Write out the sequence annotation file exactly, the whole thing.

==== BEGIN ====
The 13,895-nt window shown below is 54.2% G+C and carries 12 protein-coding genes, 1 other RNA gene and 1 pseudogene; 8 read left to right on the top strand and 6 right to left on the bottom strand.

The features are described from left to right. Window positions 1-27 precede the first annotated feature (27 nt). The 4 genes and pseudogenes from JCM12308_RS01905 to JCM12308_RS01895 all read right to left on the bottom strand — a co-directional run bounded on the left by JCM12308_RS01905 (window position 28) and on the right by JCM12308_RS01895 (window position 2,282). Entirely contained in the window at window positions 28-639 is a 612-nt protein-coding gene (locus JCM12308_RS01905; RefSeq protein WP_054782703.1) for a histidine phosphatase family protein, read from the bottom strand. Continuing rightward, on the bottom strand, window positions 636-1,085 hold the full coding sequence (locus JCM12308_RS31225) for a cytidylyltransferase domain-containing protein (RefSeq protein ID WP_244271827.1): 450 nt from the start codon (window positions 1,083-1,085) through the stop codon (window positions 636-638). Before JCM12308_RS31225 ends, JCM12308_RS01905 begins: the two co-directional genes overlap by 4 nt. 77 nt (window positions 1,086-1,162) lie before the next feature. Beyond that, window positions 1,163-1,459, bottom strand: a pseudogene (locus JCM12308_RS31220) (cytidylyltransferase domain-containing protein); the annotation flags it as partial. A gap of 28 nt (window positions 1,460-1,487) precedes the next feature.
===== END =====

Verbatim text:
The 13,895-nt window shown below is 54.2% G+C and carries 12 protein-coding genes, 1 other RNA gene and 1 pseudogene; 8 read left to right on the top strand and 6 right to left on the bottom strand.

The features are described from left to right. Window positions 1-27 precede the first annotated feature (27 nt). The 4 genes and pseudogenes from JCM12308_RS01905 to JCM12308_RS01895 all read right to left on the bottom strand — a co-directional run bounded on the left by JCM12308_RS01905 (window position 28) and on the right by JCM12308_RS01895 (window position 2,282). Entirely contained in the window at window positions 28-639 is a 612-nt protein-coding gene (locus JCM12308_RS01905; RefSeq protein WP_054782703.1) for a histidine phosphatase family protein, read from the bottom strand. Continuing rightward, on the bottom strand, window positions 636-1,085 hold the full coding sequence (locus JCM12308_RS31225) for a cytidylyltransferase domain-containing protein (RefSeq protein ID WP_244271827.1): 450 nt from the start codon (window positions 1,083-1,085) through the stop codon (window positions 636-638). Before JCM12308_RS31225 ends, JCM12308_RS01905 begins: the two co-directional genes overlap by 4 nt. 77 nt (window positions 1,086-1,162) lie before the next feature. Beyond that, window positions 1,163-1,459, bottom strand: a pseudogene (locus JCM12308_RS31220) (cytidylyltransferase domain-containing protein); the annotation flags it as partial. A gap of 28 nt (window positions 1,460-1,487) precedes the next feature.